The five of us continued on through the next series of obstacles which included a military style sprint through tires that were set on the ground. “I can do this,” my confidence grew as I successfully completed the tire challenge without clumsily stumbling. Next up was the flying tires, crawling underneath wire, and more barricades. Ross got down on a knee and helped me climb each of the barricades.

I could feel myself starting to breathe heavier, and I told the team that if they needed to get ahead–they could, and not to feel bad, that I would catch up.

Neil looked at me and laughed. “Libs. Our team name is Libsters > Hipsters. If we leave you behind, the hipsters win. That’s not going to happen.”

I laughed. I was grateful to be with a team for a race like this. I knew that their support would get me through the series of obstacles that we still had yet to complete including a rope climb over a slanted barricade, 100 yards of hurdles, endless ladder like barricades, a balance beam and several mud pools.

In an hour’s time we closed in on one of our final obstacles: crawling tunnels–which required us to slide through a downhill tunnel, crawl through a pool of mud, and then pull ourselves up via rope through an uphill tunnel.

Screen Shot 2013-07-06 at 11.19.57 AM-Photo Credit: Rugged Maniac

As I went to climb through the uphill part, I could feel my feet losing their grip in the tunnel. A woman had already started her ascent through the tunnel, and put her hand up out in front of her. “Here, push off of my hand, you got this,” she shouted.

With a little push, I got myself through the tunnel and out into the open. My teammates were patiently awaiting. “You good Libs?” I looked at the woman who had just helped me complete the last obstacle, “Better than good. Let’s do this.”

Within fifteen more minutes, we made it to our final obstacle: “A sui-slide” which was a giant inflated slide into a pool of mud. But before getting to take the plunge, we’d have to climb to the top which included an inclined barricade that would need be to climbed with the help of a rope; an inclined net, and another laddered barricade. My teammates asked me if I would be good. Confidentially, I said yes. As I looked up, I remembered something that my good friend David told me during our road trip. “Do one thing every day that scares you. And then do one thing every day that terrifies you.” I was definitely living out this mantra.

I grabbed a hold of the rope and started my climb. However, unlike the last roped incline I tackled, my feet were now covered in slick  mud. Several steps from the top of the incline, I could feel my feet begin to slip out from underneath me. Holding the rope tight, my body banged against the wall. I managed to pull myself back up to my feet and give it another attempt–again slipping. Nick was waiting at the top. He reached out his hands grabbed me. Ross met him, and grabbed my other hand. “Don’t worry Libs, we aren’t gonna let you fall.” As they started to pull I kicked my legs. And with one more tug, I was over the first part of the uphill obstacle.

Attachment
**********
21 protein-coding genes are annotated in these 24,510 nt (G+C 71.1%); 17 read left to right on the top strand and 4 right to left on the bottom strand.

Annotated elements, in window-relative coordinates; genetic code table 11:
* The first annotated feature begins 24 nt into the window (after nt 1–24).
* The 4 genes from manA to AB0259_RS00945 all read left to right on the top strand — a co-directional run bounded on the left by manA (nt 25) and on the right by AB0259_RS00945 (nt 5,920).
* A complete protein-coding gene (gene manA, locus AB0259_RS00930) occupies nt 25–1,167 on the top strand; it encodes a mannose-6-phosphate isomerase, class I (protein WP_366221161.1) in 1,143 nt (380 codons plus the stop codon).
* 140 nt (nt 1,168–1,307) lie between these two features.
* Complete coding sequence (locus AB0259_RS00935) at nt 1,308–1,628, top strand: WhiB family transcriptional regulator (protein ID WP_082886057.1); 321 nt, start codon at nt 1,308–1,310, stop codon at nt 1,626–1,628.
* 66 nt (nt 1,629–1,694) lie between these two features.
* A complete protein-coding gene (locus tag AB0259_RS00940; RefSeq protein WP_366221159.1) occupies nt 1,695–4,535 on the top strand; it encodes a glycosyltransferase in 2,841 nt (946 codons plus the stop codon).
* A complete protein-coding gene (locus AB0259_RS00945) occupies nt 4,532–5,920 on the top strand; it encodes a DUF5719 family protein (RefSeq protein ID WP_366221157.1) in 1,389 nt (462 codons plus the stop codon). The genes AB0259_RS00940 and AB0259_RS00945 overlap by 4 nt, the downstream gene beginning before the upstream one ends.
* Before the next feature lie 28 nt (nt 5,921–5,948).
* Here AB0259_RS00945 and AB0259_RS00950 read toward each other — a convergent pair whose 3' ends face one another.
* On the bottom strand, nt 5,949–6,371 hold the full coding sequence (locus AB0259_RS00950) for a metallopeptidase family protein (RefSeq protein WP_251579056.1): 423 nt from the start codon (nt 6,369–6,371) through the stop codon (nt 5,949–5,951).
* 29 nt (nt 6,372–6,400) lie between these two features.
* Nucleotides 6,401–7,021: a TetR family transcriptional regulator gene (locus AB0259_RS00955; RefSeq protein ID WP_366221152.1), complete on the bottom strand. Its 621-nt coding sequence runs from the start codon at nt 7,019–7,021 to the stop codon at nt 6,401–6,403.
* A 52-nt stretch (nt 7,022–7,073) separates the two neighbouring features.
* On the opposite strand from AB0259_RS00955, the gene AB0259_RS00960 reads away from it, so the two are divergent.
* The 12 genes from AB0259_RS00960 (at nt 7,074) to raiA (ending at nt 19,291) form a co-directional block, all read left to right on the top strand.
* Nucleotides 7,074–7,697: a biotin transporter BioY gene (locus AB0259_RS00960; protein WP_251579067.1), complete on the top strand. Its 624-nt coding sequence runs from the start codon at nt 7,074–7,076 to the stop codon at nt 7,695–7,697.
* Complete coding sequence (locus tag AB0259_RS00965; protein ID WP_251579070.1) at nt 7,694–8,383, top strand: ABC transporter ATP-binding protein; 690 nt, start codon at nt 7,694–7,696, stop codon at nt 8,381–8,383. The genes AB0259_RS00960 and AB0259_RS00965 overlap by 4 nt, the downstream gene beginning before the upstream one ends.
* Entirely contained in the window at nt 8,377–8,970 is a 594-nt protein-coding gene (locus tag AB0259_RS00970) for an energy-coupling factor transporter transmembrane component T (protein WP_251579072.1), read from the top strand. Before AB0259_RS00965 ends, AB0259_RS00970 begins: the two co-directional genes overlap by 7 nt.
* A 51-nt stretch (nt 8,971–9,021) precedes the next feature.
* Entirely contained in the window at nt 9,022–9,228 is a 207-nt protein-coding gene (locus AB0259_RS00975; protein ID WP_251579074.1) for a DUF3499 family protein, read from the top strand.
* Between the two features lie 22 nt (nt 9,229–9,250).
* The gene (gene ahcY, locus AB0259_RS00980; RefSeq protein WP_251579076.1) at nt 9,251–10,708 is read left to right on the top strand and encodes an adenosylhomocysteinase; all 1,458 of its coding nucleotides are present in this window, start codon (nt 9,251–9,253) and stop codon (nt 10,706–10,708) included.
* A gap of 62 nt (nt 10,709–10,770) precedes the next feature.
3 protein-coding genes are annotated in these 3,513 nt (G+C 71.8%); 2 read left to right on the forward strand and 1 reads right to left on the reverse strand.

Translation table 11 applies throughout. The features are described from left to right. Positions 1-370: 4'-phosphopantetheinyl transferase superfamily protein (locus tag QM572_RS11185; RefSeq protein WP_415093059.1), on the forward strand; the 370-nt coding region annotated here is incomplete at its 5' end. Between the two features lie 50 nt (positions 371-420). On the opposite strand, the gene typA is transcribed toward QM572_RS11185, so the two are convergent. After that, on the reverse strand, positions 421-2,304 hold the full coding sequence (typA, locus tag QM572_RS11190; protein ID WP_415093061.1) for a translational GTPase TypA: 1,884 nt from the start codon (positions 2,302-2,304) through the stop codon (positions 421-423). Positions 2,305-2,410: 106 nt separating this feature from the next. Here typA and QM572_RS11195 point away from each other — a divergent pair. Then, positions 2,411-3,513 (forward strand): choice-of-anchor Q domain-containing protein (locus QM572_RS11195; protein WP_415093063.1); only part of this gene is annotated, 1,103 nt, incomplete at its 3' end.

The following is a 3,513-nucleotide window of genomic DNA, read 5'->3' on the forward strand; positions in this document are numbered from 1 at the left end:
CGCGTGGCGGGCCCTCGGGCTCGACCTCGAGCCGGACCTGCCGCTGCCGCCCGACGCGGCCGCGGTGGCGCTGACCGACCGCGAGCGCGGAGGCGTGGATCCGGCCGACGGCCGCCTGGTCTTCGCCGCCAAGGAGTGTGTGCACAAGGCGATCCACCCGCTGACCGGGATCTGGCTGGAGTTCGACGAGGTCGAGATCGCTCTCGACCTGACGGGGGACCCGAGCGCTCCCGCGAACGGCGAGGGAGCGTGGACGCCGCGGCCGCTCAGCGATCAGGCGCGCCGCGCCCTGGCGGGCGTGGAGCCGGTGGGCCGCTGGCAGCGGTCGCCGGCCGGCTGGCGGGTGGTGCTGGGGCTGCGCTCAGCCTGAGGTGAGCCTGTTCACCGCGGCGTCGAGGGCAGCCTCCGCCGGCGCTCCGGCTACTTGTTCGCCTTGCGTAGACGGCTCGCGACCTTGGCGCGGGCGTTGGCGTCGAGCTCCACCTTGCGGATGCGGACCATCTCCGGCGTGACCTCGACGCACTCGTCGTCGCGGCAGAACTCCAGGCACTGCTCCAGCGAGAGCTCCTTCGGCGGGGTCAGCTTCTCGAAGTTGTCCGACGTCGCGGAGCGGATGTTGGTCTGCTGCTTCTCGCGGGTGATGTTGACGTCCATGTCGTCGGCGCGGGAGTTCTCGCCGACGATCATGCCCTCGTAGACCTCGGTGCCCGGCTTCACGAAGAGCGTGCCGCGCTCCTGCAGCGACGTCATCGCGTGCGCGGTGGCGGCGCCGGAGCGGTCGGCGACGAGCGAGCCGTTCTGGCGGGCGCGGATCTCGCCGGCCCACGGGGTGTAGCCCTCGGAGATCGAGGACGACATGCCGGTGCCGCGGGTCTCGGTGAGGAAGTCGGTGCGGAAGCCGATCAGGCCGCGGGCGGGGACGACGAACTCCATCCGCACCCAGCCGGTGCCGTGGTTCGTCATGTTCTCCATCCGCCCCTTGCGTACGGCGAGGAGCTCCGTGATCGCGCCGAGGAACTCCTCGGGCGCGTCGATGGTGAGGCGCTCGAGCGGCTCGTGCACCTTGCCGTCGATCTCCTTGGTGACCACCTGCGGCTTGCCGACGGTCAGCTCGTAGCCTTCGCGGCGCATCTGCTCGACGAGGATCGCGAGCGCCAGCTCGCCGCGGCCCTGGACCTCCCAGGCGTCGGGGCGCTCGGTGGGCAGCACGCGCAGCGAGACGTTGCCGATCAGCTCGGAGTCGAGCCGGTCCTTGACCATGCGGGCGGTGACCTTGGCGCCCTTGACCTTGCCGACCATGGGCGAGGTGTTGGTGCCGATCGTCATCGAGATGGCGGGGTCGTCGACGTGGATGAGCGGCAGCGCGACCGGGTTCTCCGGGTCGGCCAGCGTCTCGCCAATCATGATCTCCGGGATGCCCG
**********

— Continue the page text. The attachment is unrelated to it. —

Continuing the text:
I breathed a sigh of relief as I regained my composure.

I really did have the best teammates a girl could ask for.

But before the guys could let me get too sentimental for them helping me, we all climbed the final two parts of the uphill battle before having the chance to  hit the sui-slide.

As we crossed the finish line, I felt a giant burst of pride.  “That was awesome,” I cheered. Neil laughed at me.

It was just another reminder that sometimes the biggest obstacle we will face is “just doing it” in the first place.

Special Thanks, Neil, Nick, Ross & Martina

PRE RACE
RuggedManiacPre
prerace

POST RACE
rugged

48 Hour Film Project: NYC

Posted on

I am staring at the clock. It’s 3:23 AM. Traffic is moving in a very specific rhythm outside. I watch as lights cast shadows through my friend’s living room, and I restlessly try to catch some shut eye. I close my eyes, but like a kid waiting for her birthday, I can’t fall asleep. I’m too anxious. I’m too excited for what’s ahead. We are only eight hours into the 48 Hour Film Project (NYC), a competition that asks groups of filmmakers to create a 4-7 minute short film in under 48 hours. Filmmaking. THIS is the HOBBY and CAREER I moved to New York City for. And while I’ve done much of my own filmmaking and video work–I’ve never ever taken part in a film competition. This is what we call: Awesome. As I open my eyes again and stare at the ceiling, I can feel my excitement only growing with each echo of each car that passes under the bridge outside. We’ve finished our our script, we’ve plotted our shot list, and in three hours we are going to wake up to shoot a movie. And all I am thinking in my head is “Hell. Freaking. Yah.”

***************************

It can be very lonely in New York City–especially when you first move here.

 I moved to New York City in January of 2010, and I can remember, very vividly, two months into my move, walking out of my internship, calling my best friend on the phone, and crying to her for an hour about how lonely I was–how I didn’t know if I could make it here–how I wanted desperately to be able to make friends who were creative, who were ready to collaborate, who were passionate, who were looking to make things happen–BIG things–earth shaking things-friends who were ready to take on the world as if it were Mount Everest and fight hard earned battles to make it to the top.

What I’ve learned from that loneliness is a lesson in persistence, and in patience, and in passion.